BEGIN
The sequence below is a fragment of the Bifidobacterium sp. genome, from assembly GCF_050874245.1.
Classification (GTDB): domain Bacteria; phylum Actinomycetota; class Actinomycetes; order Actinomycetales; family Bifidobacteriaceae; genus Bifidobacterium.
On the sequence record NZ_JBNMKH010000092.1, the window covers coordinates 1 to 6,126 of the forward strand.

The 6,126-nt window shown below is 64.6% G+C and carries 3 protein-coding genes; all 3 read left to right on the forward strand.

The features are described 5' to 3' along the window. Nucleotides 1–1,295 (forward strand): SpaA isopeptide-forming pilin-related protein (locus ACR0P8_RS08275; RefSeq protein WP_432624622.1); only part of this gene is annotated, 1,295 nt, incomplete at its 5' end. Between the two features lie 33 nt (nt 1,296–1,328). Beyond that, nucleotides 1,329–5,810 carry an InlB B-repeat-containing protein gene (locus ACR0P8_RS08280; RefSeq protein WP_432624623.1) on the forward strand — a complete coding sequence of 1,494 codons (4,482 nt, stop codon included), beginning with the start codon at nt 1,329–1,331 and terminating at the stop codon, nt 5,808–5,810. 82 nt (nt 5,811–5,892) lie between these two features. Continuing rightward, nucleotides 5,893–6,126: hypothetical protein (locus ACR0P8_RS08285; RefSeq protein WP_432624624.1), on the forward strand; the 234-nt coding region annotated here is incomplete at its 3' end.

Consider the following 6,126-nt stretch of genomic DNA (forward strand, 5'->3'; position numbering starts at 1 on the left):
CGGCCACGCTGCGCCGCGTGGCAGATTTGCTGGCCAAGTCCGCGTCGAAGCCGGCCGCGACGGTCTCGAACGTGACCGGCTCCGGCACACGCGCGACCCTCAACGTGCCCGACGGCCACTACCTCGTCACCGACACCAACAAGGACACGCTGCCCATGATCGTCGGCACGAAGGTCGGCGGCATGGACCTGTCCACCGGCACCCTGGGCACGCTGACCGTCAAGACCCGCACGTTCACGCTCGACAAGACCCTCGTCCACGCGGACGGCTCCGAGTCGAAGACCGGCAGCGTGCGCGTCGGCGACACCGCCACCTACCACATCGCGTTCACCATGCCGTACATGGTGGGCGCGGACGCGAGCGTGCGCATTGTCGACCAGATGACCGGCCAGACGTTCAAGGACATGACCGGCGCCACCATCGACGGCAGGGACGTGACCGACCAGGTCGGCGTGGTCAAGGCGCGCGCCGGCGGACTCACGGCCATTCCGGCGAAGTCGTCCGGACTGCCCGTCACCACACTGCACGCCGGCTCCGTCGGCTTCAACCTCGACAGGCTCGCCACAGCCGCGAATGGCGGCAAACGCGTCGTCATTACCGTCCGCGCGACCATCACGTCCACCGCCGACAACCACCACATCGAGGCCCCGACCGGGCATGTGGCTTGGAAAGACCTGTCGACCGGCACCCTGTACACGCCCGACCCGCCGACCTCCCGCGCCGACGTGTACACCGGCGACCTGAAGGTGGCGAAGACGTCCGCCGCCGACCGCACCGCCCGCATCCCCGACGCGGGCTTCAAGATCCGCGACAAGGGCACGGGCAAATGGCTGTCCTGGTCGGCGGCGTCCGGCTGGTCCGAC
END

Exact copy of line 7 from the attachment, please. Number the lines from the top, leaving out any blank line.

CGGCCACGCTGCGCCGCGTGGCAGATTTGCTGGCCAAGTCCGCGTCGAAGCCGGCCGCGACGGTCTCGAACGTGACCGGCTCCGGCACACGCGCGACCCTCAACGTGCCCGACGGCCACTACCTCGTCACCGACACCAACAAGGACACGCTGCCCATGATCGTCGGCACGAAGGTCGGCGGCATGGACCTGTCCACCGGCACCCTGGGCACGCTGACCGTCAAGACCCGCACGTTCACGCTCGACAAGACCCTCGTCCACGCGGACGGCTCCGAGTCGAAGACCGGCAGCGTGCGCGTCGGCGACACCGCCACCTACCACATCGCGTTCACCATGCCGTACATGGTGGGCGCGGACGCGAGCGTGCGCATTGTCGACCAGATGACCGGCCAGACGTTCAAGGACATGACCGGCGCCACCATCGACGGCAGGGACGTGACCGACCAGGTCGGCGTGGTCAAGGCGCGCGCCGGCGGACTCACGGCCATTCCGGCGAAGTCGTCCGGACTGCCCGTCACCACACTGCACGCCGGCTCCGTCGGCTTCAACCTCGACAGGCTCGCCACAGCCGCGAATGGCGGCAAACGCGTCGTCATTACCGTCCGCGCGACCATCACGTCCACCGCCGACAACCACCACATCGAGGCCCCGACCGGGCATGTGGCTTGGAAAGACCTGTCGACCGGCACCCTGTACACGCCCGACCCGCCGACCTCCCGCGCCGACGTGTACACCGGCGACCTGAAGGTGGCGAAGACGTCCGCCGCCGACCGCACCGCCCGCATCCCCGACGCGGGCTTCAAGATCCGCGACAAGGGCACGGGCAAATGGCTGTCCTGGTCGGCGGCGTCCGGCTGGTCCGAC